You can observe dolphins without compromising their comfort and experience Florida’s wild side aboard SQUID on Natural Habitat Adventures and World Wildlife Fund’s Florida Nature Safari! On day 6 of our itinerary, we navigate through Key West National Wildlife Refuge, established in 1908 by Teddy Roosevelt. In the clear depths, you can spot dolphins, barracuda, stingrays, sea turtles, small bonnethead sharks, conchs and sponge gardens. The sky bursts overhead with 250 species of birds, including great white herons, ospreys, frigates, pelicans and mangrove cuckoos. Enjoy the sunset on deck, then return to Key West for dinner and two nights at our boutique inn in the heart of the historic district.
Nat Hab is ecstatic about our partnership with the tour operator Honest Eco. The electric boat is just one more eco-friendly goal we have accomplished. In 2018, Nat Hab gifted 85 brand new, 7-speed Propella e-bikes to each office employee for the company’s holiday gift. And in 2019, we completed the World’s First Zero Waste Adventure on the July 6-12 departure of our Yellowstone safari. We are dedicated to paving the way with our small-group tours and specialty vehicles—sparking sustainable initiatives on all our nature safaris across the planet.
Florida boasts a mosaic of habitats that hold myriad discoveries for nature seekers. From the largest untouched mangrove ecosystem in the U.S. to the 7,800-square-mile River of Grass that is the Everglades, a vast subtropical wilderness awaits your exploration. Home of the elusive panther and sanctuary to grazing manatees, Florida is also a biodiversity hotspot.
Biodiversity hotspots refer to regions that are high in biological density and diversity, and are highly threatened. To qualify as a biodiversity hotspot, a region must meet two strict criteria: It must contain at least 1,500 species of vascular plants found nowhere else on Earth (known as “endemic” species). Around the world, 36 areas qualify as hotspots. Their habitats represent just 2.5 percent of Earth’s land surface, but they support more than half of the world’s endemic plant species and nearly 43 percent of bird, mammal, reptile and amphibian endemic species.
In February 2016, the North American Coastal Plain was recognized as meeting the criteria and became the Earth’s 36th hotspot. Found almost entirely within the United States, the North American Coastal Plain reaches from a small section of northern Mexico along the Gulf of Mexico and up the East Coast to southeastern Massachusetts. Deborah Keller, senior policy representative at The Nature Conservancy (TNC), clarifies why the Florida Panhandle is considered one of the five richest biodiversity hotspots in North America: “Its rivers run clean; its coastal estuaries and forests are productive. It has changed more slowly than peninsular Florida, so species and natural ecosystems have survived.”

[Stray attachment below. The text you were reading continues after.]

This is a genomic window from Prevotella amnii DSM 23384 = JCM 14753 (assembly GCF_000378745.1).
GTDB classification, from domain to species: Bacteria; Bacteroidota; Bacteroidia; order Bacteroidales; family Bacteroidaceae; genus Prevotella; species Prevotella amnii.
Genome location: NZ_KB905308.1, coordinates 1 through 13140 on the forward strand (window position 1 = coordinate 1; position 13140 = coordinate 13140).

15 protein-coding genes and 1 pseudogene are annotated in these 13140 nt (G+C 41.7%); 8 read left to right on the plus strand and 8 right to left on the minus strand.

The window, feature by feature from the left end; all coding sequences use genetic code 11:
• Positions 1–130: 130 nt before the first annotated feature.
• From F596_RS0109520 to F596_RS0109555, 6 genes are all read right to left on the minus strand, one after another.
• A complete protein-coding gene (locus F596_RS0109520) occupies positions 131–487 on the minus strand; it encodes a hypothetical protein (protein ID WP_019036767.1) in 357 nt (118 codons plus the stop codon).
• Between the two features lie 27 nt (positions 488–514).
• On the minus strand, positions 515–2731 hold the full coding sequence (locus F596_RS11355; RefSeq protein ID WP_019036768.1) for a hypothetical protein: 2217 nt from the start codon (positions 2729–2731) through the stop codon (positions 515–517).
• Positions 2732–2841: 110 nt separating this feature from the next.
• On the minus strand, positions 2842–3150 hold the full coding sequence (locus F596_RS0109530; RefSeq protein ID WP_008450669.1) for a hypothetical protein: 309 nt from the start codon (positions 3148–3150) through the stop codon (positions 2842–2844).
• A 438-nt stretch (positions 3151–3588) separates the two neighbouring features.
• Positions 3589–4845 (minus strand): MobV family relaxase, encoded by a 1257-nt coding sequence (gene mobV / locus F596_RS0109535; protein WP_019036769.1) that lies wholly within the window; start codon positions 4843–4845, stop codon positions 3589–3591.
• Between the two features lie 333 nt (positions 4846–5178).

Ecologist Bruce Means, founder and executive director of the Coastal Plains Institute and Land Conservancy in Tallahassee, points out that no area of its size in the United States or Canada has more species of frogs (27) or snakes (42), and it ranks about third in the world for turtle species (18). The diversity of salamanders (28 species), birds (approximately 300 species), and plants (more than 2500 species) is also exceptionally high.
Anne Rudloe, managing director of the Gulf Specimen Marine Laboratory in Panacea, Florida, confirms that the Florida Panhandle has one of the most biologically diverse coasts in the continental United States. “Its denizens include attention-getting manatees, bald eagles, and sea turtles, but also tarpon, grouper, pink shrimp, and all the thousands of smaller marine species that support the larger headliners.” Florida’s Big Bend, which extends beyond the panhandle all the way south to the Withlacoochee River, sustains one of the largest seagrass beds in the world and is surrounded almost entirely by publicly-owned lands. Rudloe explains that “like coral reefs, seagrass beds are especially rich because they combine abundant food and shelter with a relatively stable physical environment. The result is an underwater meadow teeming with life.”
Why not join Nat Hab & WWF on our next departure? Together, we will explore a vast network of protected habitats across eight national parks, wildlife refuges and marine reserves and enjoy a rare visit to the Dry Tortugas by private seaplane. To prepare for your upcoming adventure, read about the top sea life to see on a Florida nature safari!